Pursued by journalists and media moguls on just about each and every move that Mr. Buffett makes, Robert is not only a long term shareholder of Berkshire Hathaway [nyse: BRKa/BRKb], he has had the great honor of getting to know Warren Buffett, the man and the remarkable wealth-building strategist.
He is the author of 3 books, has created assorted audio and video programs, and has appeared on many radio and television programs on five continents, including NPR, CNN, CNN International, CNBC, FOX Business, Channel News Asia, Sky Business News, Shanghai Today, CNBC Asia, CNBC Africa and Bloomberg TV. His Buffett CEO book was featured as a special on National Public Television's Nightly Business Report.As the writer of the top-selling books The Warren Buffett CEO: Secrets From the Berkshire Hathaway Managers and 101 Reasons To Own the World's Greatest Investment: Warren Buffett's Berkshire Hathaway [Wiley], Robert has relentlessly followed his passion and found great success in doing so.
He is the author and presenter of Warren Buffett Wealth: Principles and Practical Methods Used by the World’s Greatest Investor [Wiley (book) and Nightingale (audio)]. He is host of the Buffett CEO Talk video series, conversations with the Berkshire Hathaway managers filmed before live studio audiences and broadcast on public television.
Many of his live keynotes, along with his hardcover and paperback books have been translated into assorted foreign languages, including Chinese, Korean, Thai, Japanese, and Vietnamese.
Known for his subtle wit and entertaining stories, this author without borders has shared his valuable insights, strategies, philosophies, and anecdotes with enthusiastic audiences throughout the world.
For nearly two decades, Miles has given hundreds of live presentations throughout North America, Europe, Asia, Africa and Oceania in over 20 countries, over 45 cities and 15 universities. He has presented live on Carnegie Hall stage in New York City to a sold out international audience.Miles is the founder and host of the original Value Investor Conference held each year immediately preceding the Berkshire Hathaway annual meeting. Attendees from all 6 continents enjoy this unique retreat style forum featuring presentations from Warren Buffett CEOs, global investment managers and best-selling authors.
In the fall of 2011, at the University of Nebraska at Omaha, Robert Miles created the curriculum and began teaching a graduate Executive MBA course based on his worldwide lectures and titled The Genius of Warren Buffett: The Science of Investing and the Art of Managing. This one of a kind program includes a distinguished speaker series, multiple valuation case studies of actual businesses and stocks purchased by Warren Buffett, and for the final exam, student presentations of businesses they think would best fit into the Berkshire family of businesses. Executives and Lifelong Learners have traveled to Omaha from over 35 countries to take this course.
Miles is an avid tennis player, an adventurist and world traveler. He has visited over 90 countries, with a goal to explore 5 new countries each year. Having circumnavigated the world six times, he enjoys presenting interactive multimedia travelogues, highlighting the people, their culture and local customs. While each of his published books require 2,000 hours of research, writing and editing, his professional and travel presentations take a minimum of 40 hours of preparation for each hour of lecture.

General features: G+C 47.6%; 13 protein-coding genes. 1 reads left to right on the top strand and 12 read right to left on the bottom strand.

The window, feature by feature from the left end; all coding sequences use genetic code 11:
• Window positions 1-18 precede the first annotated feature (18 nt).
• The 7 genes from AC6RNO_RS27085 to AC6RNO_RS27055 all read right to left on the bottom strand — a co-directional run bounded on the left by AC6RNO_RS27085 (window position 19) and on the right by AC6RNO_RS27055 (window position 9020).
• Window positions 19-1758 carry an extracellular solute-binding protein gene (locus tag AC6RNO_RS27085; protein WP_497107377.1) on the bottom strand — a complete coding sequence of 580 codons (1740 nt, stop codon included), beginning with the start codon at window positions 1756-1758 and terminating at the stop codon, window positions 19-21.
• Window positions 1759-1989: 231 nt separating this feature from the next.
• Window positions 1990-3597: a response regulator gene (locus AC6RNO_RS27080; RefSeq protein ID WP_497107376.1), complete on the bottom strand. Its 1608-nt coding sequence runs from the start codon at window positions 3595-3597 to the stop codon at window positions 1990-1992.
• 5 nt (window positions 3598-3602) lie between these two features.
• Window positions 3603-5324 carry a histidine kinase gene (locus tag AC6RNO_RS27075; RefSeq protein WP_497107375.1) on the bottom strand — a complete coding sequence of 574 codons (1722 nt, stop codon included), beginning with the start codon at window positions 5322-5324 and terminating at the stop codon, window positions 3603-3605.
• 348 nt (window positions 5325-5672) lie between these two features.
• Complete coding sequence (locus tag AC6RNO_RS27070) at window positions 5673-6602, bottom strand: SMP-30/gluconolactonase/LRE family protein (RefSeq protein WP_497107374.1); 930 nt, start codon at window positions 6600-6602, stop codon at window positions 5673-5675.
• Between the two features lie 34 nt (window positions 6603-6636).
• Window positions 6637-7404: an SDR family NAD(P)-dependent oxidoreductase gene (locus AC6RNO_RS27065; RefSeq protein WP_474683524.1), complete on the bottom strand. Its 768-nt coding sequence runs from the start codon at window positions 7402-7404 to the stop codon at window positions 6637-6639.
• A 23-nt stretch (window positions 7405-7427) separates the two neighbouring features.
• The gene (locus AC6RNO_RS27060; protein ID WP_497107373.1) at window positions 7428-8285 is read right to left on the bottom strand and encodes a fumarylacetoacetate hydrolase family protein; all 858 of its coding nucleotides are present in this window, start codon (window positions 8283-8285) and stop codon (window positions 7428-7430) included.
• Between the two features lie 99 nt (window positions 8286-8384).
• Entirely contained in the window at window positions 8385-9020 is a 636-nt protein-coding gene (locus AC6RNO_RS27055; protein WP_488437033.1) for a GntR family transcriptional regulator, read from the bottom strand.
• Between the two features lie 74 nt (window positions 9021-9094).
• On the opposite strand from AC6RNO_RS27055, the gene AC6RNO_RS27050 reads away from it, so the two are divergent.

Miles is a graduate of the University of Michigan Business School and resides in Tampa, Florida.
Excerpt: Social Media Communication, Jeremy Lipschultz, Chapter 11 Box 11.2
Back in the olden days of yore (the mid-1990s), tech life was hard. You young’uns think it’s rough when you can’t get Wi-Fi, drop your tablet, lose your cellphone? Piffle!
“Networking” meant the office computers were linked through a mainframe that filled an entire hermetically sealed room. (Heaven forbid you entered without authorization! Why, a speck of dust could take the whole system down!). And connecting to the Internet? We had to dial a hard-wired modem through a telephone line (the signal had to climb uphill both ways! Through the snow!), waiting entire minutes for the call to connect. World Wide Web sites? No graphics! No video! Just words.
The words “social” and “media” were never linked—if they were, it meant a group of people watching atelevision show together (suffering through commercials, no less!). No Facebook, no LinkedIn, no Twitter, no blogs! I know, such deprivation. Ah, but we did have “bulletin boards.”
Not like Pinterest. Bulletin boards, back in the days of yesteryear, allowed people to post messages that could be read by others who intentionally sought them (no pushed content, can you imagine? Of course you can’t). As sites such as AOL (get this: known then as America Online) and Yahoo! emerged, it was on just such a bulletin board that I, unwittingly, became an early adopter of what became social media marketing.